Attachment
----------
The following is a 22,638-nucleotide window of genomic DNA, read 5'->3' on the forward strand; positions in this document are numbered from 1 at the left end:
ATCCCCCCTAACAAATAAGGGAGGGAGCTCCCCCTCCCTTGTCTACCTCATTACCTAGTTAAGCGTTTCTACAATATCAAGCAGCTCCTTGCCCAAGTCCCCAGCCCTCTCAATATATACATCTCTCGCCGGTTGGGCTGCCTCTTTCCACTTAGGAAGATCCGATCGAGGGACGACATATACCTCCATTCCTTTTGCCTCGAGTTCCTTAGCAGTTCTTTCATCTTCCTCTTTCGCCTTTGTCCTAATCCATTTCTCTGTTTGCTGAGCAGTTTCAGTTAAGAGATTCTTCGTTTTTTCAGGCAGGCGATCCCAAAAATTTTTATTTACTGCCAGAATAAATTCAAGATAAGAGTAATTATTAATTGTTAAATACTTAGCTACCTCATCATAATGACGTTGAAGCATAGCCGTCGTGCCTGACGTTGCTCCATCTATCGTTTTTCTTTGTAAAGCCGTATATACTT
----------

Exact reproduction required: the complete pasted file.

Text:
The following is a 22,638-nucleotide window of genomic DNA, read 5'->3' on the forward strand; positions in this document are numbered from 1 at the left end:
ATCCCCCCTAACAAATAAGGGAGGGAGCTCCCCCTCCCTTGTCTACCTCATTACCTAGTTAAGCGTTTCTACAATATCAAGCAGCTCCTTGCCCAAGTCCCCAGCCCTCTCAATATATACATCTCTCGCCGGTTGGGCTGCCTCTTTCCACTTAGGAAGATCCGATCGAGGGACGACATATACCTCCATTCCTTTTGCCTCGAGTTCCTTAGCAGTTCTTTCATCTTCCTCTTTCGCCTTTGTCCTAATCCATTTCTCTGTTTGCTGAGCAGTTTCAGTTAAGAGATTCTTCGTTTTTTCAGGCAGGCGATCCCAAAAATTTTTATTTACTGCCAGAATAAATTCAAGATAAGAGTAATTATTAATTGTTAAATACTTAGCTACCTCATCATAATGACGTTGAAGCATAGCCGTCGTGCCTGACGTTGCTCCATCTATCGTTTTTCTTTGTAAAGCCGTATATACTT